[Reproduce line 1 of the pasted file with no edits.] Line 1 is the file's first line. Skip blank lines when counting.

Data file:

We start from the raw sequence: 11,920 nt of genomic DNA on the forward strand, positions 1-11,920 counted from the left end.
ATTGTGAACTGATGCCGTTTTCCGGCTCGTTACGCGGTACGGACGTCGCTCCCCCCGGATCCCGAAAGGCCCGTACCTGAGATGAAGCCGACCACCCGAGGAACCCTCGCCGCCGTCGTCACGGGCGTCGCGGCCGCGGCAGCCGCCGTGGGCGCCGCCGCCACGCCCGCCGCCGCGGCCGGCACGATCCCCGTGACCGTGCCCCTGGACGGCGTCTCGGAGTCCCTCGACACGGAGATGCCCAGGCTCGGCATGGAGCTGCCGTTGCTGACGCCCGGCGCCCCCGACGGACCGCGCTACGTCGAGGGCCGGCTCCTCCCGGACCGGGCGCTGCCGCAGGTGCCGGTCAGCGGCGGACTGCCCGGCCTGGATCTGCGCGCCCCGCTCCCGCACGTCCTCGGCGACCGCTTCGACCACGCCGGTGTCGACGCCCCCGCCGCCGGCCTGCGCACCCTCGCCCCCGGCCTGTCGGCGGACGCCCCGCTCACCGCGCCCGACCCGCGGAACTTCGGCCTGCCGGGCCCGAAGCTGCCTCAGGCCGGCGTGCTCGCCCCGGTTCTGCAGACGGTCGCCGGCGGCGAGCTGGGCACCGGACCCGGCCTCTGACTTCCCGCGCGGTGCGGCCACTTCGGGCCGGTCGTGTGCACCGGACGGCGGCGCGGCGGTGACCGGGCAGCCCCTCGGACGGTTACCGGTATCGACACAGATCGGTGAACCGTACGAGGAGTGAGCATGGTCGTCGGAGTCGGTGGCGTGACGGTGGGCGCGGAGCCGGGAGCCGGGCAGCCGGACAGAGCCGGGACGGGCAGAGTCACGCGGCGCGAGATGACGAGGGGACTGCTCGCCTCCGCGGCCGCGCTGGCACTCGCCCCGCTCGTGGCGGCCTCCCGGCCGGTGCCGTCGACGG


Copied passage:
We start from the raw sequence: 11,920 nt of genomic DNA on the forward strand, positions 1-11,920 counted from the left end.